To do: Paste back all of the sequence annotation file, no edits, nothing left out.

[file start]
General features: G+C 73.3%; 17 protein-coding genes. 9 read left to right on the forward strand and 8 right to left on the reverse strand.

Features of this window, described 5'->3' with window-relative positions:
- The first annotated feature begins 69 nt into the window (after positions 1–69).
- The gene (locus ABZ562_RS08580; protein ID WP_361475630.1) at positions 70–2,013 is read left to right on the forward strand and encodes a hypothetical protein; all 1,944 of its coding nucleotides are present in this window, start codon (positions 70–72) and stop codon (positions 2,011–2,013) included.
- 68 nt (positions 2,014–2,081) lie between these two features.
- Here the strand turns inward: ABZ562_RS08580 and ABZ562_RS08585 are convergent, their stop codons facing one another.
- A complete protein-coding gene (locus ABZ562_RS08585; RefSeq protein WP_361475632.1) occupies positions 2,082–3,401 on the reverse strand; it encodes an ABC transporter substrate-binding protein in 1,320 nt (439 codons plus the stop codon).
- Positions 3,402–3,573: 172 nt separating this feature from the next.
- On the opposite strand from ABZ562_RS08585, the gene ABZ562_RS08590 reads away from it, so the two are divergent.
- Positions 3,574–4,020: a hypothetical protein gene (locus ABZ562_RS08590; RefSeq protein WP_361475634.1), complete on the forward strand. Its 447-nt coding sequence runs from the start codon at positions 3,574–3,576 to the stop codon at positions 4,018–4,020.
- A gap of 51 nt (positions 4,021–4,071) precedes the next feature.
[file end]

General features: G+C 73.3%; 17 protein-coding genes. 9 read left to right on the forward strand and 8 right to left on the reverse strand.

Features of this window, described 5'->3' with window-relative positions:
- The first annotated feature begins 69 nt into the window (after positions 1–69).
- The gene (locus ABZ562_RS08580; protein ID WP_361475630.1) at positions 70–2,013 is read left to right on the forward strand and encodes a hypothetical protein; all 1,944 of its coding nucleotides are present in this window, start codon (positions 70–72) and stop codon (positions 2,011–2,013) included.
- 68 nt (positions 2,014–2,081) lie between these two features.
- Here the strand turns inward: ABZ562_RS08580 and ABZ562_RS08585 are convergent, their stop codons facing one another.
- A complete protein-coding gene (locus ABZ562_RS08585; RefSeq protein WP_361475632.1) occupies positions 2,082–3,401 on the reverse strand; it encodes an ABC transporter substrate-binding protein in 1,320 nt (439 codons plus the stop codon).
- Positions 3,402–3,573: 172 nt separating this feature from the next.
- On the opposite strand from ABZ562_RS08585, the gene ABZ562_RS08590 reads away from it, so the two are divergent.
- Positions 3,574–4,020: a hypothetical protein gene (locus ABZ562_RS08590; RefSeq protein WP_361475634.1), complete on the forward strand. Its 447-nt coding sequence runs from the start codon at positions 3,574–3,576 to the stop codon at positions 4,018–4,020.
- A gap of 51 nt (positions 4,021–4,071) precedes the next feature.